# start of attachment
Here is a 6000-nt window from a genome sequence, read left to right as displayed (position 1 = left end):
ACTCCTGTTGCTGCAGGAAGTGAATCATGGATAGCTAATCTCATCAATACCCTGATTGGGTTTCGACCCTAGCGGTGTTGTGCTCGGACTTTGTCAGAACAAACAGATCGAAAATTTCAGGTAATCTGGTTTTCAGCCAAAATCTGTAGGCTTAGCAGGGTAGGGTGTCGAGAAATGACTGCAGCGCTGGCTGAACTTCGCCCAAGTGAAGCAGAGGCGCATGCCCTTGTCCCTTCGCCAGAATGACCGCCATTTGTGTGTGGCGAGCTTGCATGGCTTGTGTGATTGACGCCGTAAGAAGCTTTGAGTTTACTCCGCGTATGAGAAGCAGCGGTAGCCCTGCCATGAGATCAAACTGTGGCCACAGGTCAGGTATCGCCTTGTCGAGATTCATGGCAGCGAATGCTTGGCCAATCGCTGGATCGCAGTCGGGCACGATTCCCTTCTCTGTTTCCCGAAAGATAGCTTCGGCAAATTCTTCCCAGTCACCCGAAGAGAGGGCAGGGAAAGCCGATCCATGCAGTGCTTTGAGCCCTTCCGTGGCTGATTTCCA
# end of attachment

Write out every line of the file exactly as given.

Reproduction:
Here is a 6000-nt window from a genome sequence, read left to right as displayed (position 1 = left end):
ACTCCTGTTGCTGCAGGAAGTGAATCATGGATAGCTAATCTCATCAATACCCTGATTGGGTTTCGACCCTAGCGGTGTTGTGCTCGGACTTTGTCAGAACAAACAGATCGAAAATTTCAGGTAATCTGGTTTTCAGCCAAAATCTGTAGGCTTAGCAGGGTAGGGTGTCGAGAAATGACTGCAGCGCTGGCTGAACTTCGCCCAAGTGAAGCAGAGGCGCATGCCCTTGTCCCTTCGCCAGAATGACCGCCATTTGTGTGTGGCGAGCTTGCATGGCTTGTGTGATTGACGCCGTAAGAAGCTTTGAGTTTACTCCGCGTATGAGAAGCAGCGGTAGCCCTGCCATGAGATCAAACTGTGGCCACAGGTCAGGTATCGCCTTGTCGAGATTCATGGCAGCGAATGCTTGGCCAATCGCTGGATCGCAGTCGGGCACGATTCCCTTCTCTGTTTCCCGAAAGATAGCTTCGGCAAATTCTTCCCAGTCACCCGAAGAGAGGGCAGGGAAAGCCGATCCATGCAGTGCTTTGAGCCCTTCCGTGGCTGATTTCCA